Navigating the Web
Entering the URL for every page you want to visit is lots of work, plus it requires you to know the URL of every page you want to visit—a highly unlikely situation. That's why the web has multiple navigation mechanisms. Entering the URL is just the basic way, and it's a fast way to go some place new. For example, if you hear about a new Apple product, typing apple.com in the Address and Search field is easy to do.
You may notice a list of suggested websites appear below the Address and Search field as you type in a URL. Apple provides a list of possible matches as you type; click an item in the list to have that URL entered for you, saving you some typing.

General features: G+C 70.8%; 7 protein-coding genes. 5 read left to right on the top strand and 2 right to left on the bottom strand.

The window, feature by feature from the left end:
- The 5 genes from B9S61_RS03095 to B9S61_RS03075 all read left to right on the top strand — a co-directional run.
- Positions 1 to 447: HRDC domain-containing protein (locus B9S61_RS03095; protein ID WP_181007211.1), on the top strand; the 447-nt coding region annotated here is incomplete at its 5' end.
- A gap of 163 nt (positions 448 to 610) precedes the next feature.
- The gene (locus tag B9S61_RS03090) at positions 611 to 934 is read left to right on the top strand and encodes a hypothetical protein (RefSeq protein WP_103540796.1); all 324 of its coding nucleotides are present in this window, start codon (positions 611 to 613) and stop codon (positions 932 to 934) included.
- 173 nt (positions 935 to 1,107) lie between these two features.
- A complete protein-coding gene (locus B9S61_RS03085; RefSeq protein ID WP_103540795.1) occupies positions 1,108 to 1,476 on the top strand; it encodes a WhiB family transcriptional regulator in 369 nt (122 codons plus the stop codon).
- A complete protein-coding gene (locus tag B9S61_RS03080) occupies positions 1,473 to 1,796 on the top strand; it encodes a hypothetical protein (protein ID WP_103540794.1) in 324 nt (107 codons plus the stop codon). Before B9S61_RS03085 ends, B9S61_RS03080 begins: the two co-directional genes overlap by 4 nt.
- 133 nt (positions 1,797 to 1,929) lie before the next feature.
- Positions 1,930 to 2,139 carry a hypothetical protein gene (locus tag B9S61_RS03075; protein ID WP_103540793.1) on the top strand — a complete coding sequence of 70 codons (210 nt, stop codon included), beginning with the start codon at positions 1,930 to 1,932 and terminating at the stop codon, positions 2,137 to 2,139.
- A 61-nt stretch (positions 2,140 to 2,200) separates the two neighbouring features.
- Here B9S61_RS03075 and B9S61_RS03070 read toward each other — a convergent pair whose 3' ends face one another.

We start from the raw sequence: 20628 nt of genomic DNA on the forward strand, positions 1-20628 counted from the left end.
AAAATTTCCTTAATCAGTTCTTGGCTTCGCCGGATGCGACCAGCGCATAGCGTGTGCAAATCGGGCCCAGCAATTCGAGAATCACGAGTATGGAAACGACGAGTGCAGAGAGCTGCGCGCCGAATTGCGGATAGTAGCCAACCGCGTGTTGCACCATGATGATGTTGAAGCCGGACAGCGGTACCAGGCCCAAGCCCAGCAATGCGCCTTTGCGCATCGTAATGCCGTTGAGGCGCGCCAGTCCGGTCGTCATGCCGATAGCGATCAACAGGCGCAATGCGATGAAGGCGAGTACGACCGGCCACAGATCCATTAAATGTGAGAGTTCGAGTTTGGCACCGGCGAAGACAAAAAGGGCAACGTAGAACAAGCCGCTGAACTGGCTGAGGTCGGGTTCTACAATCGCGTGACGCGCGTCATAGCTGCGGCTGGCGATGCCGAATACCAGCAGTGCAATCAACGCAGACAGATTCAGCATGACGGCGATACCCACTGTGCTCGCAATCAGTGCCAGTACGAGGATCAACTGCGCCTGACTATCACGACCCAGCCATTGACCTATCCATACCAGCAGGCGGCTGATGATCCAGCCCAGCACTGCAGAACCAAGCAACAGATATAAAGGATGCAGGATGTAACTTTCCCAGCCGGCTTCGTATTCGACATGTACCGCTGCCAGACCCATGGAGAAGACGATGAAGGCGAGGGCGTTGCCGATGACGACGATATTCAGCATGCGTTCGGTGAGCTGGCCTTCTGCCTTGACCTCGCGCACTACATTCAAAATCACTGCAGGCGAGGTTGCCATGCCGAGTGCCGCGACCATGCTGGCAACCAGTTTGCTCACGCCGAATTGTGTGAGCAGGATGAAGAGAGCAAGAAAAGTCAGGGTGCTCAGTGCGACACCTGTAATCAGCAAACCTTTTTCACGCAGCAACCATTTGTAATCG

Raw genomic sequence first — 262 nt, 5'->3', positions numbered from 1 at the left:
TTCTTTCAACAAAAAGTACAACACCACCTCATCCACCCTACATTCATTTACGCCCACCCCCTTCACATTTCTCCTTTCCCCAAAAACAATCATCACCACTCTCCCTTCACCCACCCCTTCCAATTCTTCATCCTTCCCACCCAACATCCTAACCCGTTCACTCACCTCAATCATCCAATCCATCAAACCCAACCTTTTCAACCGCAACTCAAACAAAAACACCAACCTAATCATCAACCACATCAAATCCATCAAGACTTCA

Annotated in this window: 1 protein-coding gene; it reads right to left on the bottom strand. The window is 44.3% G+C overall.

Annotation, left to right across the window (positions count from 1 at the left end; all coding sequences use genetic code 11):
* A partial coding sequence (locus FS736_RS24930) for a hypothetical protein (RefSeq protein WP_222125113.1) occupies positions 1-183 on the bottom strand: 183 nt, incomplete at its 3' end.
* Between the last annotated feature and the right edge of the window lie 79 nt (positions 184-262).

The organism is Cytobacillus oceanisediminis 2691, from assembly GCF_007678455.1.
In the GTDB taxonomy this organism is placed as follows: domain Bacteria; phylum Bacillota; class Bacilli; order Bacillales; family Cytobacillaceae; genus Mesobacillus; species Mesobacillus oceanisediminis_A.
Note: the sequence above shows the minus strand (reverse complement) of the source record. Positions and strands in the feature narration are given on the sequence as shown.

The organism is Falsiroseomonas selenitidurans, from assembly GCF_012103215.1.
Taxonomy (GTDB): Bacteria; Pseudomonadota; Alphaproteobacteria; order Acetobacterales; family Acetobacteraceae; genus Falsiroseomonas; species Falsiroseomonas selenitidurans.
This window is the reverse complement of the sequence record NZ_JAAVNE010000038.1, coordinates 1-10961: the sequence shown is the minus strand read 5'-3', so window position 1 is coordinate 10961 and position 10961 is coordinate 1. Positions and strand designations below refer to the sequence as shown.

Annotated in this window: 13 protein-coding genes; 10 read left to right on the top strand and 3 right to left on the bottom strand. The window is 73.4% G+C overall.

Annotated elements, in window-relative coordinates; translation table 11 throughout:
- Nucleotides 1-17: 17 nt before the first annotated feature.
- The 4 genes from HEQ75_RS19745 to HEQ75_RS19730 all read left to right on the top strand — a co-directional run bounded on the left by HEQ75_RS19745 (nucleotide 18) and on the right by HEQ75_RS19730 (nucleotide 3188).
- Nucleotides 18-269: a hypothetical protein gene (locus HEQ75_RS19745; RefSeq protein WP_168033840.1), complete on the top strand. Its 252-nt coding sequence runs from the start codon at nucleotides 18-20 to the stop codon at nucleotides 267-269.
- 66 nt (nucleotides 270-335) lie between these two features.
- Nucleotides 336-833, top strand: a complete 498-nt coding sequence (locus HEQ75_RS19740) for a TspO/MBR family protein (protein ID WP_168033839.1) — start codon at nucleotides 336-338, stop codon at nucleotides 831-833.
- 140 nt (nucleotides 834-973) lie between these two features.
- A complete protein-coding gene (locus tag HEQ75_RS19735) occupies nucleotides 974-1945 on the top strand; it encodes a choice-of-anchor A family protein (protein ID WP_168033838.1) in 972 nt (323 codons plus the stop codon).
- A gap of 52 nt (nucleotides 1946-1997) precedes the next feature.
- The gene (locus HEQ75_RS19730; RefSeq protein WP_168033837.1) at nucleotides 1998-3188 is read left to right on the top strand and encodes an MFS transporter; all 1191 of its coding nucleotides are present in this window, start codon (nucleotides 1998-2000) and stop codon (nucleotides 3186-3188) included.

The suggestions list in OS X Mountain Lion's Safari 6.0 now shows more than a list of websites you've previously visited that seem to match the URL you are entering. It now shows a Top Hit entry with its best guess as to the website you want and a list of suggested sites found by searching the web, plus its history list is expanded to include matching items you've bookmarked. Finally, there are new menu options to search for what you are entering in your browser history (covered later in this chapter) and on the currently open web page.
When you're at a site such as Apple's, you'll notice hyperlinks, or highlighted text and images that when clicked open a different web page. Hyperlinked text is usually displayed in blue and underlined, while hyperlinked pictures usually have a blue ...
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